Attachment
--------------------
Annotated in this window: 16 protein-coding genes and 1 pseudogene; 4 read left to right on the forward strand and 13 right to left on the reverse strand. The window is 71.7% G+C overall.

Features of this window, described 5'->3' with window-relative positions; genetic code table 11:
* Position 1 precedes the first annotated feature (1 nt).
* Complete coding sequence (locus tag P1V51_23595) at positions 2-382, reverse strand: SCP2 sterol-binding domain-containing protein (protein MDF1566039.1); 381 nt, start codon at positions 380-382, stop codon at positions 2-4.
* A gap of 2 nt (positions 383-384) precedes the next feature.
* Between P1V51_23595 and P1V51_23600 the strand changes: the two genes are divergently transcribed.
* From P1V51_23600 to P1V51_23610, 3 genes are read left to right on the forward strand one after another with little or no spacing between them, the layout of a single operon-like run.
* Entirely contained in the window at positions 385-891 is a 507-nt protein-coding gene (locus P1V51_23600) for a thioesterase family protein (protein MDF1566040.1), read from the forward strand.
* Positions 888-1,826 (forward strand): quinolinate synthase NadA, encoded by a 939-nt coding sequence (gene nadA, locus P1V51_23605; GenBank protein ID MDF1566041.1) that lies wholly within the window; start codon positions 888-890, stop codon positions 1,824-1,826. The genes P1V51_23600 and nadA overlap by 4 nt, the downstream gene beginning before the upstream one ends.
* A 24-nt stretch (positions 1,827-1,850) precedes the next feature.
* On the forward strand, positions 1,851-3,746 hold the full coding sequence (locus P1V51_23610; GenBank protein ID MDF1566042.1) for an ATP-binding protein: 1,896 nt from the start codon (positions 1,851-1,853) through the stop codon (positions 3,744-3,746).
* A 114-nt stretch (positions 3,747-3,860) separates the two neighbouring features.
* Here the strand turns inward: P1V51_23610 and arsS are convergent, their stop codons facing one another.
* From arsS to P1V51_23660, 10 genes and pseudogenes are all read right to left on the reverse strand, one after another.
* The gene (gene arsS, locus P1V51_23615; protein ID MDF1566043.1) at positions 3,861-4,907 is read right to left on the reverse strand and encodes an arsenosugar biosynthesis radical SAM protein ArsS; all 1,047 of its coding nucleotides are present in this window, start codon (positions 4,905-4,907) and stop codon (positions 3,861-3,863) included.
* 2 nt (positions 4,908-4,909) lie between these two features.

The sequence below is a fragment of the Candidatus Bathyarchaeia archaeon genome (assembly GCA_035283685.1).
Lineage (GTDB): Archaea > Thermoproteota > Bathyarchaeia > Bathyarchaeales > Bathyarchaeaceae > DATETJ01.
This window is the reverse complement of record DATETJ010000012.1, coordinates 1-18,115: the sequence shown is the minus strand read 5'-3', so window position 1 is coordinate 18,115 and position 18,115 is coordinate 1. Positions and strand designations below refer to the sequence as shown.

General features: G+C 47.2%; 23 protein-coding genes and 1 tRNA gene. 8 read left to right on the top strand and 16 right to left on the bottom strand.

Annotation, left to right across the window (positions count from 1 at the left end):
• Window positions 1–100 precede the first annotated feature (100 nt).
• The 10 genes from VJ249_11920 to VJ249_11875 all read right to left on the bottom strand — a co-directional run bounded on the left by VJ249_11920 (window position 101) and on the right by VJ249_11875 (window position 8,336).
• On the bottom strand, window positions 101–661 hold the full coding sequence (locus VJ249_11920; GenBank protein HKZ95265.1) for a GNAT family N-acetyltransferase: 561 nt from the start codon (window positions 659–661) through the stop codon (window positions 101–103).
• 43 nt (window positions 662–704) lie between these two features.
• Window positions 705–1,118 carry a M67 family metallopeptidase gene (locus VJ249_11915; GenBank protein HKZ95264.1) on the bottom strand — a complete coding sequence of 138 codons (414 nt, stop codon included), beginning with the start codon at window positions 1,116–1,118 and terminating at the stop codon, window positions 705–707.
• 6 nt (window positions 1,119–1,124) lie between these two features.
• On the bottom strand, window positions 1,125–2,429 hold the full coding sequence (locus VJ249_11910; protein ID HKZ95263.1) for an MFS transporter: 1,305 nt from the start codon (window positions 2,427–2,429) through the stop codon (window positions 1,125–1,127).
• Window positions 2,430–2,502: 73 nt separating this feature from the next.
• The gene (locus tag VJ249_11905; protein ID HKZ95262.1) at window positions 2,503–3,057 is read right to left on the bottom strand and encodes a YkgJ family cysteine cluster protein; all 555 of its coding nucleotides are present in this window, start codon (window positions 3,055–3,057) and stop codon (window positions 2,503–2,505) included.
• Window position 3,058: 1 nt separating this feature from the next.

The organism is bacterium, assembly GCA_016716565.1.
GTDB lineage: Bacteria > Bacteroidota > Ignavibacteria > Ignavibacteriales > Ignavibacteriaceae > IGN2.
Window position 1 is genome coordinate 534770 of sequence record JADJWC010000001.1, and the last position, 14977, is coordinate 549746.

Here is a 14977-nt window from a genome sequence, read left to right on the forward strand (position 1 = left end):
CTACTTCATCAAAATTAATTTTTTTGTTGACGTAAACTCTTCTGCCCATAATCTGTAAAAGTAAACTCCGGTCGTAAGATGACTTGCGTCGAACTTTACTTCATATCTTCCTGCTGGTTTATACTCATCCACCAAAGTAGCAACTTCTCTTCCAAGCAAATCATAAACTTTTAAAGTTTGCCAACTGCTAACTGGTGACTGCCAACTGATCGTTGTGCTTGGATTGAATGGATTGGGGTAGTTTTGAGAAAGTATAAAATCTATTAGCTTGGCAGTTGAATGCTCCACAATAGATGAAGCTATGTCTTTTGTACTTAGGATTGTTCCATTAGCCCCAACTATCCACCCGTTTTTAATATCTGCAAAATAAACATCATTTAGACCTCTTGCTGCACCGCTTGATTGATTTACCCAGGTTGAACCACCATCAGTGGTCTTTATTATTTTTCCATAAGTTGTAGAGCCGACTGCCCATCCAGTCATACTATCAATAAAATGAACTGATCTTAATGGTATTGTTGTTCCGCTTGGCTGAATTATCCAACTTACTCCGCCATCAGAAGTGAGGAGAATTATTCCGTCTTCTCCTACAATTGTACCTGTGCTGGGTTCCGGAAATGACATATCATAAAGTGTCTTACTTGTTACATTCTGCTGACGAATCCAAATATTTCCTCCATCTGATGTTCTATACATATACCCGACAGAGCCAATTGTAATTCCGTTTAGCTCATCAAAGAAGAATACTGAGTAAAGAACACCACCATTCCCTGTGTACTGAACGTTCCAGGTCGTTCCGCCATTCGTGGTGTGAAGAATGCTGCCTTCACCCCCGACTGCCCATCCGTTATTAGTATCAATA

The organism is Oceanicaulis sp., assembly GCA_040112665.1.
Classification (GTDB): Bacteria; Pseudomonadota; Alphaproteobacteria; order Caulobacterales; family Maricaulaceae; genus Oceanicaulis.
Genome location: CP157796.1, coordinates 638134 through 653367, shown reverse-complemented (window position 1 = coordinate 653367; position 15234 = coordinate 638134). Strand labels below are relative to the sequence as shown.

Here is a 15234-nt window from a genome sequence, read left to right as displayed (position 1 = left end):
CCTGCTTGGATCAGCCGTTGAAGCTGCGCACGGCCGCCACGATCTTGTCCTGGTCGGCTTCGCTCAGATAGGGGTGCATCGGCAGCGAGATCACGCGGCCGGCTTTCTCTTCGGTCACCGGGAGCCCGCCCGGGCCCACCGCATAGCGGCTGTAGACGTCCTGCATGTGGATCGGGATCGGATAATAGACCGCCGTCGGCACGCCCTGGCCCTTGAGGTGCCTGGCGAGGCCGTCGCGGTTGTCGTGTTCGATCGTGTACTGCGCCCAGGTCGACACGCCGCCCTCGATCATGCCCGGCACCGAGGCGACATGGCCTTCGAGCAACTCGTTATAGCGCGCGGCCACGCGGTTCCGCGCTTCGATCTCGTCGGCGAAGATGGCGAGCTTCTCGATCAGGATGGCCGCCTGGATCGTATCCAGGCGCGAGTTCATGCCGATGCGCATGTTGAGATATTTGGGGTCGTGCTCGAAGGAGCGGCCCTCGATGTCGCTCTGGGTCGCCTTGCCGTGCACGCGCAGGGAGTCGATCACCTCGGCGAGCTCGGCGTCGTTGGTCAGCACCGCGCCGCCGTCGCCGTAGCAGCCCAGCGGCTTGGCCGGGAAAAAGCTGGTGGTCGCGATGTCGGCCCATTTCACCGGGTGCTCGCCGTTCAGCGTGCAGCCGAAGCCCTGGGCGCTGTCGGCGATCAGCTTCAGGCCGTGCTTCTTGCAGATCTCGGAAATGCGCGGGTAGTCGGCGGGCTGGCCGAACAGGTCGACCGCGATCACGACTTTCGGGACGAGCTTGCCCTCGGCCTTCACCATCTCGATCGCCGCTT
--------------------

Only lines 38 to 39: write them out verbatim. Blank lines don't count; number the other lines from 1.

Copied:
Classification (GTDB): Bacteria; Pseudomonadota; Alphaproteobacteria; order Caulobacterales; family Maricaulaceae; genus Oceanicaulis.
Genome location: CP157796.1, coordinates 638134 through 653367, shown reverse-complemented (window position 1 = coordinate 653367; position 15234 = coordinate 638134). Strand labels below are relative to the sequence as shown.